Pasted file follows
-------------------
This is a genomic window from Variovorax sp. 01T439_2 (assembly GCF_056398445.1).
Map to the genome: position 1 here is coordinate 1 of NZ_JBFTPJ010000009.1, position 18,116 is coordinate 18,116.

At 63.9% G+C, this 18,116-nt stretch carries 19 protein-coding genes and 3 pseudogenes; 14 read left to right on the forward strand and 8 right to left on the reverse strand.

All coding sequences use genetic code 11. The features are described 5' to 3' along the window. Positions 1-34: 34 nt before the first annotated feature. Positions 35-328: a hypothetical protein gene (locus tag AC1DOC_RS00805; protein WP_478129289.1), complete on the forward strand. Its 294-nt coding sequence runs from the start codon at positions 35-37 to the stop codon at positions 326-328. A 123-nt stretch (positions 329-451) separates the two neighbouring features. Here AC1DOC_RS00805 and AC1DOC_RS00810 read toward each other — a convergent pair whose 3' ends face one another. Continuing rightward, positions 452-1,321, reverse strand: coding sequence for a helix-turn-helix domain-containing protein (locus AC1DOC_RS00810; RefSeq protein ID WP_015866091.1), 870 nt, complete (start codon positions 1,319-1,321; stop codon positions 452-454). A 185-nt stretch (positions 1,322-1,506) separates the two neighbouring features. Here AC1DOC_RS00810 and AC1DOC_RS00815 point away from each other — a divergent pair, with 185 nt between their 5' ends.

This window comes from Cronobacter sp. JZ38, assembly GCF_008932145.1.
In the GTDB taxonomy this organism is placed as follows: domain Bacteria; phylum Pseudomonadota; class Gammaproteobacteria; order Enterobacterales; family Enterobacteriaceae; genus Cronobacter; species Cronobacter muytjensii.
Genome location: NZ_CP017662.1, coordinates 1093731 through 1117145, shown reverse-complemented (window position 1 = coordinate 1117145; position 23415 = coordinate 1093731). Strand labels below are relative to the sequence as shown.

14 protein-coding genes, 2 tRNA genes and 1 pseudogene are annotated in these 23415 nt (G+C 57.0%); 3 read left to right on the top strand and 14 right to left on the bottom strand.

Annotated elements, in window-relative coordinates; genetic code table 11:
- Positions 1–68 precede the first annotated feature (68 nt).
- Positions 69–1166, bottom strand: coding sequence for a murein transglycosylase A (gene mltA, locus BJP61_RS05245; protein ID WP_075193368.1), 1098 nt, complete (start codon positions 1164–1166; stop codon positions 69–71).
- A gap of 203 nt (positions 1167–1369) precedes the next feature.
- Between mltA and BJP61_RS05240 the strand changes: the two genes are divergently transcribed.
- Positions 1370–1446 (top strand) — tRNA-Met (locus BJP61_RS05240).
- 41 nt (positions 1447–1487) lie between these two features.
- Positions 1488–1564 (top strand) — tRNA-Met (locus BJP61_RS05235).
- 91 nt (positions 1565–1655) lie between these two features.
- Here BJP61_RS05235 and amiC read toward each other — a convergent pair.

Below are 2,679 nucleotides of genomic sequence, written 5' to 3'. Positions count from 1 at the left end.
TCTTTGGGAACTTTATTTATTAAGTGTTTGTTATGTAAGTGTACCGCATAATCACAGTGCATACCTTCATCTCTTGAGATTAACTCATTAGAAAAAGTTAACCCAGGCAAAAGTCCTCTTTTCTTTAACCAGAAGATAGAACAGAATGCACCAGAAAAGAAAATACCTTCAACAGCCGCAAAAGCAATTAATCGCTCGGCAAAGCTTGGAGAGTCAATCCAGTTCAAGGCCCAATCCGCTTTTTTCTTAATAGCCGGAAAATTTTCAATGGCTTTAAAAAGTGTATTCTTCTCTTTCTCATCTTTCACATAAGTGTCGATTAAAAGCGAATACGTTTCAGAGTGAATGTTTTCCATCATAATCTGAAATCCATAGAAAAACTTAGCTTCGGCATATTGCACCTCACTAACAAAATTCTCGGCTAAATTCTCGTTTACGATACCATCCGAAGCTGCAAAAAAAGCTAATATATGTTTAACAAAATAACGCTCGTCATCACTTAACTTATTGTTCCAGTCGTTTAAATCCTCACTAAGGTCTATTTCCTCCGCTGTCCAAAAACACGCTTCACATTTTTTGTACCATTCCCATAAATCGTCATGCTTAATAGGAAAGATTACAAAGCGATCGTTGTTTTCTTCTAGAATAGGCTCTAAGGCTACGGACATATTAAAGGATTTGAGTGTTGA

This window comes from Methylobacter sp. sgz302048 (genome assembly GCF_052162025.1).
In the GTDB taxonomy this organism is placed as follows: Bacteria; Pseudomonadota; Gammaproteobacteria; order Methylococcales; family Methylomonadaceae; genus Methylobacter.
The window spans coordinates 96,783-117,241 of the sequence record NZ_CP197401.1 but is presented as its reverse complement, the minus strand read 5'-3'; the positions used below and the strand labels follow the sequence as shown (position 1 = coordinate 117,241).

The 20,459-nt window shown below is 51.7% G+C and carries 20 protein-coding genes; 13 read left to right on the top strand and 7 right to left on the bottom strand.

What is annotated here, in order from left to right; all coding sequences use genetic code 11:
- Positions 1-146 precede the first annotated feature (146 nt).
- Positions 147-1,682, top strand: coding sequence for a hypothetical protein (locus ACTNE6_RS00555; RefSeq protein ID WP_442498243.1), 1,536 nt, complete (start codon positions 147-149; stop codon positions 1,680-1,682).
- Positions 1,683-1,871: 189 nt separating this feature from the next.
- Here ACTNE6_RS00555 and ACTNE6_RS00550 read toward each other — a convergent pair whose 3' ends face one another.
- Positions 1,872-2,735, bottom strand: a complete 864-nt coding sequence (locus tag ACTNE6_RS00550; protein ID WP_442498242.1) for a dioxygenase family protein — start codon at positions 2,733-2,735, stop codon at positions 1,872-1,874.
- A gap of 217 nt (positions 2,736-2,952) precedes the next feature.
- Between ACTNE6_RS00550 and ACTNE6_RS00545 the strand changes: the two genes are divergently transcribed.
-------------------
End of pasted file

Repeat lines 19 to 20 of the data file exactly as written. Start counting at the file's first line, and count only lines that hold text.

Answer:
Below are 2,679 nucleotides of genomic sequence, written 5' to 3'. Positions count from 1 at the left end.
TCTTTGGGAACTTTATTTATTAAGTGTTTGTTATGTAAGTGTACCGCATAATCACAGTGCATACCTTCATCTCTTGAGATTAACTCATTAGAAAAAGTTAACCCAGGCAAAAGTCCTCTTTTCTTTAACCAGAAGATAGAACAGAATGCACCAGAAAAGAAAATACCTTCAACAGCCGCAAAAGCAATTAATCGCTCGGCAAAGCTTGGAGAGTCAATCCAGTTCAAGGCCCAATCCGCTTTTTTCTTAATAGCCGGAAAATTTTCAATGGCTTTAAAAAGTGTATTCTTCTCTTTCTCATCTTTCACATAAGTGTCGATTAAAAGCGAATACGTTTCAGAGTGAATGTTTTCCATCATAATCTGAAATCCATAGAAAAACTTAGCTTCGGCATATTGCACCTCACTAACAAAATTCTCGGCTAAATTCTCGTTTACGATACCATCCGAAGCTGCAAAAAAAGCTAATATATGTTTAACAAAATAACGCTCGTCATCACTTAACTTATTGTTCCAGTCGTTTAAATCCTCACTAAGGTCTATTTCCTCCGCTGTCCAAAAACACGCTTCACATTTTTTGTACCATTCCCATAAATCGTCATGCTTAATAGGAAAGATTACAAAGCGATCGTTGTTTTCTTCTAGAATAGGCTCTAAGGCTACGGACATATTAAAGGATTTGAGTGTTGA